Texas man charged with threatening attack after online college class ‘Zoom bombed’


The Justice Department has filed charges against a Texas man who allegedly threatened to bomb the University of Houston and praised the Islamic State (IS) during an online class.

Ibraheem Ahmed Al Bayati, 19, is accused of saying during the Zoom call last week, “What does any of this have to do with the fact that UH is about to get bombed in a few days?” before using an Arabic pro-IS slogan, according to the indictment.

Bayati admitted to the incident on Friday after FBI agents tracked him to a family member’s house using his IP address, according to AFP. Bayati said the comment was meant as a joke, showing them texts from a friend advising him to “say some Arabic shit and leave lmaooooo.”

However, investigators said they also found messaged with another friend in which Bayati discussed recruiting Islamic State sympathizers. He also told the friend “he was ‘literally known’ as an ISIS recruiter,” according to the indictment.

Bayati has been charged on two counts in connection to making a bomb threat. He is due to appear in federal court in Houston Tuesday afternoon, AFP reported.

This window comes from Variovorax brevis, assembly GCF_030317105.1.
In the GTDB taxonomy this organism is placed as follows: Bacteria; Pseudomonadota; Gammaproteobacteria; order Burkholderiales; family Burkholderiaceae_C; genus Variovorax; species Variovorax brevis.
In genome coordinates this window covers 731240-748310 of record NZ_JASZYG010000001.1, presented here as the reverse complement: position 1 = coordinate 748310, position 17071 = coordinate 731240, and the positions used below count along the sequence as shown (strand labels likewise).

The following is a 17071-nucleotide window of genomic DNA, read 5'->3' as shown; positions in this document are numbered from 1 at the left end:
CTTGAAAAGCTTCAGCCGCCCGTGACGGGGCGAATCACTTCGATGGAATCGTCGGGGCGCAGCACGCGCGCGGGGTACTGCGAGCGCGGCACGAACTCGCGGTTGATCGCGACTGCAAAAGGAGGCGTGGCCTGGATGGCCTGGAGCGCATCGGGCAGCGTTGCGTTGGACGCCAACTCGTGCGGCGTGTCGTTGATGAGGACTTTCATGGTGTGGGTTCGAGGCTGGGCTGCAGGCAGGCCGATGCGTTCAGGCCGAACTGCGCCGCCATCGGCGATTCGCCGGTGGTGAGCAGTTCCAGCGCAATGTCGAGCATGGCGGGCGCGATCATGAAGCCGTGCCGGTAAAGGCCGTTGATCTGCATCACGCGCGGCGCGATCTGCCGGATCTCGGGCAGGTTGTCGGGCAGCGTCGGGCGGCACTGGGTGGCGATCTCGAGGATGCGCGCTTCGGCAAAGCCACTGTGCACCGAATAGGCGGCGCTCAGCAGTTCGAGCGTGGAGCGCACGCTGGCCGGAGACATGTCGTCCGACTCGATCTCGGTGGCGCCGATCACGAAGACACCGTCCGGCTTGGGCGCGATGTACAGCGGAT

So-called Zoom bombings have occurred on several occasions since the conferencing service skyrocketed in use during the coronavirus pandemic. In one such case, an online news briefing on redistricting featuring former California Gov. Arnold Schwarzenegger was bombarded with swastikas and racial slurs in June.

The company announced in June that it would offer a beta version of end-to-end encryption for both free and paid users starting in July.

“This will enable us to offer E2EE [end-to-end encryption] as an advanced add-on feature for all of our users around the globe — free and paid — while maintaining the ability to prevent and fight abuse on our platform,” CEO Eric Yuan said in June.

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